Konda: California redistribution commission must hear from Silicon Valley
For the first time in 10 years, residents of Silicon Valley have the opportunity to shape our representation in government and hold elected officials accountable for our interests, from affordable housing to good jobs and health care.
Through a national process called redistribution, each state uses data from the 2020 census to determine which areas elected officials represent. Each neighborhood should have an equal number of residents and should aim to hold together neighborhoods and communities with common interests.
Over the next few months, community members and local civil rights organizations in our area will be holding meetings and workshops to help residents inform the California redistribution process.
Beginning in 2011, an independent redistribution commission decides redistribution lines for the Assembly, State Senate, and Congressional Districts in California. This commission-led process has resulted in one of the most transparent and non-partisan redistribution efforts in the country. Yet the benefits of the participatory commission process can only be realized if as many people as possible get involved.
In Silicon Valley, we have already done this by talking about our common interests and the common goals and aspirations we have with our neighbors.
In the 2001 redistribution process, state legislators then in charge of the redistribution divided the Berryessa neighborhood of San José into four Assembly districts and two State Senate districts. After years of defending their interests together, Berryessa’s neighbors could no longer voice their concerns to common representatives. On every issue, it was a struggle to get the attention of politicians.
This is how Berryessa’s neighbors organized themselves. In public hearings held in our area, the people of Berryessa came together and asked the California Citizens Redistricting Commission to unite the neighborhood into one district. My organization, the Asian Law Alliance, has joined with Asian Americans for Community Involvement, the Vietnamese American Roundtable, the Berryessa Citizens Advisory Council, and the Pakistani American Community Center to ensure residents know when hearings are due. place and understand the state process.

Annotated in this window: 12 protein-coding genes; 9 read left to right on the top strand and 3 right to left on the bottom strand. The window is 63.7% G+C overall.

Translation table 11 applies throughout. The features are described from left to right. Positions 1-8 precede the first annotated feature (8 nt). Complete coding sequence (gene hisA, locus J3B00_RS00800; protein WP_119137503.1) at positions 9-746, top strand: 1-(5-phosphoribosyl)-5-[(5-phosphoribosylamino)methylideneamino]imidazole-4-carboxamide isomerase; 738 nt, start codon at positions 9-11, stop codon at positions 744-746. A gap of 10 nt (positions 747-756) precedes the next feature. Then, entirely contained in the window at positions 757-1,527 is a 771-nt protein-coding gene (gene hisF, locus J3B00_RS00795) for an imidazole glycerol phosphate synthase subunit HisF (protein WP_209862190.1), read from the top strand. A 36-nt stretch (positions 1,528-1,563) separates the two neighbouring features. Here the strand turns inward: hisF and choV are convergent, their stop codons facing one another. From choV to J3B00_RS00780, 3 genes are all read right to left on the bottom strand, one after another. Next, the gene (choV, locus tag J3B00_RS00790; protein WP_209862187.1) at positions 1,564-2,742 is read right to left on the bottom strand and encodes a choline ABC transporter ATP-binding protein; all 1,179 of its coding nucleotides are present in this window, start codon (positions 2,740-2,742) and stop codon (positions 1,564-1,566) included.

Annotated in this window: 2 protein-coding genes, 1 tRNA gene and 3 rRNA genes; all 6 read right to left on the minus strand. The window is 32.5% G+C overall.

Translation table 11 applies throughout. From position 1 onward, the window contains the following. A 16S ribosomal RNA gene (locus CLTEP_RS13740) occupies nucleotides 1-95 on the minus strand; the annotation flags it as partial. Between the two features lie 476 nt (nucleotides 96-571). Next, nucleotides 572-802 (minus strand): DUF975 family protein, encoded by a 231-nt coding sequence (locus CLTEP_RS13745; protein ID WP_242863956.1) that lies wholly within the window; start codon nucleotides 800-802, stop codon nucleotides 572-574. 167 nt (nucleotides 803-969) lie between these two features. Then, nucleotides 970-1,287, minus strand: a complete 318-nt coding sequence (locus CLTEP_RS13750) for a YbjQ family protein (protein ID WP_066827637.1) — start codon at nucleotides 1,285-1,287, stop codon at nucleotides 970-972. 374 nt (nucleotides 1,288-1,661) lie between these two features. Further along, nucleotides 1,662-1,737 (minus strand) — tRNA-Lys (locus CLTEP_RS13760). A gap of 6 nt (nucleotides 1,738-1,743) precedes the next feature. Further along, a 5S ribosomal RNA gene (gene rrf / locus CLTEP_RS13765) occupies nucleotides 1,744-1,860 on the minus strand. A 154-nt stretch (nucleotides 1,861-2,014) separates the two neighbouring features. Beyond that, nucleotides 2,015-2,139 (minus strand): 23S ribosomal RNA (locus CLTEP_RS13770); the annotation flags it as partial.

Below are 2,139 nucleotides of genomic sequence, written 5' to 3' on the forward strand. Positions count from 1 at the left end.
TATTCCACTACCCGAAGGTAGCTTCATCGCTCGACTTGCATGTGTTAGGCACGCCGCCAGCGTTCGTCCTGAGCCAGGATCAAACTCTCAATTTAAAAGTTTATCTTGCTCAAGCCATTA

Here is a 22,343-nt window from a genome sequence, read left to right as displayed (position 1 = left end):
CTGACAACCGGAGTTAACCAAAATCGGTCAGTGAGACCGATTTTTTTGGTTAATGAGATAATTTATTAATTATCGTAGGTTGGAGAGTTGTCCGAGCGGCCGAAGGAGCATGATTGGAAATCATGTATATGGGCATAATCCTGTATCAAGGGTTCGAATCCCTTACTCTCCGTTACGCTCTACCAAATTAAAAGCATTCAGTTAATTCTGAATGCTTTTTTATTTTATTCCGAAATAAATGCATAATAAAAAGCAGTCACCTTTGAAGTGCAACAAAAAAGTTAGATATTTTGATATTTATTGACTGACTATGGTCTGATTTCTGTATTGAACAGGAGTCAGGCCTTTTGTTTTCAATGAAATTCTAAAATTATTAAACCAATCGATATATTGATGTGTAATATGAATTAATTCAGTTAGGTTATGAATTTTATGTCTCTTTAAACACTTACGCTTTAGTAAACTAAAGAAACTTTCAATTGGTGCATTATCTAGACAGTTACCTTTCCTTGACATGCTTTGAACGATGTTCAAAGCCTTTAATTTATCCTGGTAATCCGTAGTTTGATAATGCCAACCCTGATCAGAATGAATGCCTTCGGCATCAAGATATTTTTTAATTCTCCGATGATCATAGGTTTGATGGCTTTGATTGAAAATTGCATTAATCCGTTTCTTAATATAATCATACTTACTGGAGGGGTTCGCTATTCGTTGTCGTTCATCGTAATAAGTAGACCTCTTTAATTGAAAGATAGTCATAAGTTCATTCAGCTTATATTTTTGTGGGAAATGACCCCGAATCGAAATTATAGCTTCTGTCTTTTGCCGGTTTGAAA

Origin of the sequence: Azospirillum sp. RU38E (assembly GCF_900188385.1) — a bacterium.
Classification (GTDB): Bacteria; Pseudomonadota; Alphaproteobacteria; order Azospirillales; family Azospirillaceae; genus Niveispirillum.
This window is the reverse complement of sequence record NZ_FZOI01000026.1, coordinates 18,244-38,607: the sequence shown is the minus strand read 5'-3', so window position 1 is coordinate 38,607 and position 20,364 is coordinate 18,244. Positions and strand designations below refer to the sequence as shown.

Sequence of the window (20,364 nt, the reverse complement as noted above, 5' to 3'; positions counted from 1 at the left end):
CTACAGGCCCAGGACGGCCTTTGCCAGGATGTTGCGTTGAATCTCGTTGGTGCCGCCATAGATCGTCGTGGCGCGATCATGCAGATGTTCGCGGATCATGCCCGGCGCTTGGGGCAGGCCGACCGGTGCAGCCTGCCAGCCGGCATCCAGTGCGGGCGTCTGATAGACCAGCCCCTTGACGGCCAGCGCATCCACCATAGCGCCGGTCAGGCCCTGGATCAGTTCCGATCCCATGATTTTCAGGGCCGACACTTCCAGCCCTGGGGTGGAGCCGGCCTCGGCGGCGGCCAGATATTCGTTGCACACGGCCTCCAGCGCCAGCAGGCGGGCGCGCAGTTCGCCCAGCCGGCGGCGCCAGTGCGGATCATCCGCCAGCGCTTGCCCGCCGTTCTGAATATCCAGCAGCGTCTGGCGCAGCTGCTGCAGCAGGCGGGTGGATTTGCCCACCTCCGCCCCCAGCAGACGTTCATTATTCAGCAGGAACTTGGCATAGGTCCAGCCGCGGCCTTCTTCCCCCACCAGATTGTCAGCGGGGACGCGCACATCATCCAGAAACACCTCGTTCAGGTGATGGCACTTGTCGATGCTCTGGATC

During regional hearings, residents of Berryessa explained to commissioners how they defined their community and shared what unites them with their neighbors. As part of a larger coalition, they submitted maps to show how the neighborhood could stay together in a district.
Later that year, the commission released its final maps, and Berryessa was reunited into unique districts of the State Assembly and Senate, a testament to the strength and perseverance of the tight-knit community.
This summer, the redistribution process begins again. Residents of Silicon Valley have the opportunity to advocate for our common interests so that we can empower our communities, especially those who have historically been left behind in local and national politics.
There are several ways to get involved:
- You can tell the Commissioners about your community before they start drawing the new maps at the regional meetings that will be held throughout the summer. You can find meeting agendas and notices at www.wedrawthelinesca.org/
- Visit DrawMyCACommunity.org to draw a map of your community that will be sent directly to the commission.
- Contact my organization, Asian Law Alliance, and attend our webinars and information sessions throughout the summer. You can find more information about events for Silicon Valley residents at asianlawalliance.org/
No matter who we are or where we live, we all want to have a say in the decisions that shape our lives, especially as we try to get through COVID-19 and recover in a way that uplifts everyone. . By getting involved in the California redistribution process in 2021, Silicon Valley has the opportunity to ensure that our voices and needs are heard.
Richard Konda is Executive Director of the Asian Law Alliance, a nonprofit organization that strives to provide equal access to the justice system to residents of the Asian Pacific Islands and low-income populations of Silicon Valley.